Whenever employees are required to use chemicals, they need to know how to do it safely and properly. Failing to ensure that employees have this knowledge is a significant OSHA violation.

4. Failure to Provide Adequate Personal Protective Equipment (PPE)

This one is directly related to number 3. When we think of personal protective equipment (PPE) for employees, we tend to think in terms of harnesses, helmets, lanyards, and the like. But when it comes to those “extra” tasks that employees are required to undertake, like spraying the weed killer or cleaning the coolers, employers need to ensure that employees have—and are using—the necessary PPE for the job they are doing.

Employers must assess workplace hazards, provide appropriate PPE, such as gloves, goggles, helmets, and respiratory protection, and ensure that it fits properly, is in good condition, and that employees know how—and when—to use it. Which naturally leads to number 5.

5. Failure to Provide Adequate Training

It’s shockingly common for employees to be given a job or task for which they have not had direct training. Just think about how often you as an employer have directed an employee—or have been directed as an employee—to “jump in the company truck, run down to the hardware store, and get us a box of three-inch screws” or “grab the weed whacker and knock down the high grass around the check-in building.” Who doesn’t know how to drive a stick shift truck or run a weed whacker, right?

However, OSHA code requires employers to provide comprehensive work safety training to employees on a regular basis. In fact, its General Duty Clause, simply stated, indicates that if an employee is required to undertake a task, employers must provide training to employees on workplace hazards, emergency procedures, and equipment use involved in that task, whether that task is as simple as weed whacking or as involved as working at height. It should also be noted that this training must take place (a) before starting work, (b) when new hazards are introduced, and (c) periodically thereafter.

Employers must keep records of training sessions and ensure employees understand and follow safety procedures to prevent accidents and injuries in the workplace. Anytime we, as employers, direct employees to undertake a task, it should immediately alert us to ask the question, “have we trained them to do that?”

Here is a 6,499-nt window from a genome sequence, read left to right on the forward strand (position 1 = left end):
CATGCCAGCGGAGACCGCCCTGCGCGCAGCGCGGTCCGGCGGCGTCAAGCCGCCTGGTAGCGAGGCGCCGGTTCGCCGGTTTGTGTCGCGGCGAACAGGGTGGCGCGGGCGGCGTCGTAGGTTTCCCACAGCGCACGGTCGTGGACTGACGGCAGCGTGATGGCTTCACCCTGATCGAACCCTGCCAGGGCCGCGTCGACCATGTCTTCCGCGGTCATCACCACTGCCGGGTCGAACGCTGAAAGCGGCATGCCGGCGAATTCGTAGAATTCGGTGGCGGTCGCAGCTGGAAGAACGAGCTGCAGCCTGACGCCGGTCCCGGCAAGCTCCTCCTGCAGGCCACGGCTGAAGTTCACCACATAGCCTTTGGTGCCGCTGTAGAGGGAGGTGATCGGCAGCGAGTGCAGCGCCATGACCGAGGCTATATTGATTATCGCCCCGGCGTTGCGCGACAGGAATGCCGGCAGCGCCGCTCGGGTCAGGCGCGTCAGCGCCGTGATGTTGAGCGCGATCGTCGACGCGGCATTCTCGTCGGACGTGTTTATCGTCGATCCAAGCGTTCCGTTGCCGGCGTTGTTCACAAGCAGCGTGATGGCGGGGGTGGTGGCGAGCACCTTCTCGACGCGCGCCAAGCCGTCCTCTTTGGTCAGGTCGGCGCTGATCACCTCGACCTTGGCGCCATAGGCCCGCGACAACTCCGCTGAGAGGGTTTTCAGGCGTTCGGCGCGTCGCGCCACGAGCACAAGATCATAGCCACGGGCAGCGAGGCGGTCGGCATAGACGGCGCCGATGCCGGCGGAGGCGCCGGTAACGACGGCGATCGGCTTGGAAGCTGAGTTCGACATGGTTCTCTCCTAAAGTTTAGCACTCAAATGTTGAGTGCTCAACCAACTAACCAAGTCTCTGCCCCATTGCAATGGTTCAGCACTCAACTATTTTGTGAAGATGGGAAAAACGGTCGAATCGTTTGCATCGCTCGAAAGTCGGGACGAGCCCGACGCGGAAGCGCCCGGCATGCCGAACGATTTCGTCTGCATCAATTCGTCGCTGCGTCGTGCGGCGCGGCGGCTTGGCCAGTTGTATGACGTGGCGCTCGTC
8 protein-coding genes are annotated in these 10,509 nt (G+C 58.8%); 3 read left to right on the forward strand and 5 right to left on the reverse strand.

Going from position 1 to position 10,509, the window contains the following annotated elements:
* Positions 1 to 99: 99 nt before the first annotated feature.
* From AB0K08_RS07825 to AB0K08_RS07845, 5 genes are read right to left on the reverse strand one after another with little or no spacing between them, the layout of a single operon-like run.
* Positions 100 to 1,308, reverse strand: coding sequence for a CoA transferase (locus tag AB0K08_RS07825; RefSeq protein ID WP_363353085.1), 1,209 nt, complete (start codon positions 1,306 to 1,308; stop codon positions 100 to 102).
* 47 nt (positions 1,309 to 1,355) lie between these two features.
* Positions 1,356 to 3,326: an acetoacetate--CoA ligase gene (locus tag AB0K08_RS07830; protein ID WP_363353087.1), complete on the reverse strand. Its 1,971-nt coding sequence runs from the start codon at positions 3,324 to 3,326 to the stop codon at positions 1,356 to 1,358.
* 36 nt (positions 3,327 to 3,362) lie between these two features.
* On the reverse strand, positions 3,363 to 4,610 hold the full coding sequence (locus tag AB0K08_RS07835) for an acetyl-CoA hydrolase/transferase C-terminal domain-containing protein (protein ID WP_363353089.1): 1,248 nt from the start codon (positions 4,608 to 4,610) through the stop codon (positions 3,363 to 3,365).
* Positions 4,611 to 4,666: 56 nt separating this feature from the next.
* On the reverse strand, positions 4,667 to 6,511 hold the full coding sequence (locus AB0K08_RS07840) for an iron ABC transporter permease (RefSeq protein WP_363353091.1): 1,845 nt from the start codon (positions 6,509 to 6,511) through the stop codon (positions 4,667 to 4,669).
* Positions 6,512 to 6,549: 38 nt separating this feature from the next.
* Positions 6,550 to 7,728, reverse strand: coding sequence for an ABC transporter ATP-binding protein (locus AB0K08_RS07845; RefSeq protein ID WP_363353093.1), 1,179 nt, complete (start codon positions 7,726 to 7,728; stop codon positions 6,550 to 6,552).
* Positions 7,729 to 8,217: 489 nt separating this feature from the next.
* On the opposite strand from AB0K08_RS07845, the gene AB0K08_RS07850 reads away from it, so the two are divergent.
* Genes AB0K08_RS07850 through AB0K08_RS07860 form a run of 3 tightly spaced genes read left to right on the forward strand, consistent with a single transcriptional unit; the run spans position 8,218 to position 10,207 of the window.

6. Improper Machine Guarding

Part of the safety training that employers are required to provide employees is the proper use of tools. And integral to that training is a proper understanding and use of the tool’s safety features.

It’s often tempting to remove or modify a guard because it gets in the way of a task that needs to be done. However, removing or disabling machine guards (such as those on an angle grinder or table saw), failing to install guards on machines with moving parts (such as not installing the protective chute on a lawn mower or weed whacker), or even neglecting regular maintenance on tooling to make sure the guards are operational are all violations of OSHA code.

These aren’t just violations that can earn employers a fine, they can—and often do—result in serious injury to employees. The lesson: retain and maintain the proper guarding on your tools and equipment.

7. Unsafe Electrical Practices

Electrical hazards are among the most common causes of workplace injuries and fatalities, as it is profoundly simple to be electrocuted. All one needs to do is be the conduit that completes the circuit to the ground, and electricity will do the rest.

Common unsafe electrical practices that employers overlook include overloading outlets with too many devices, using damaged extension cords or power strips, and failing to ground electrical equipment properly (i.e., removing the grounding pin from extension cord plugs or equipment).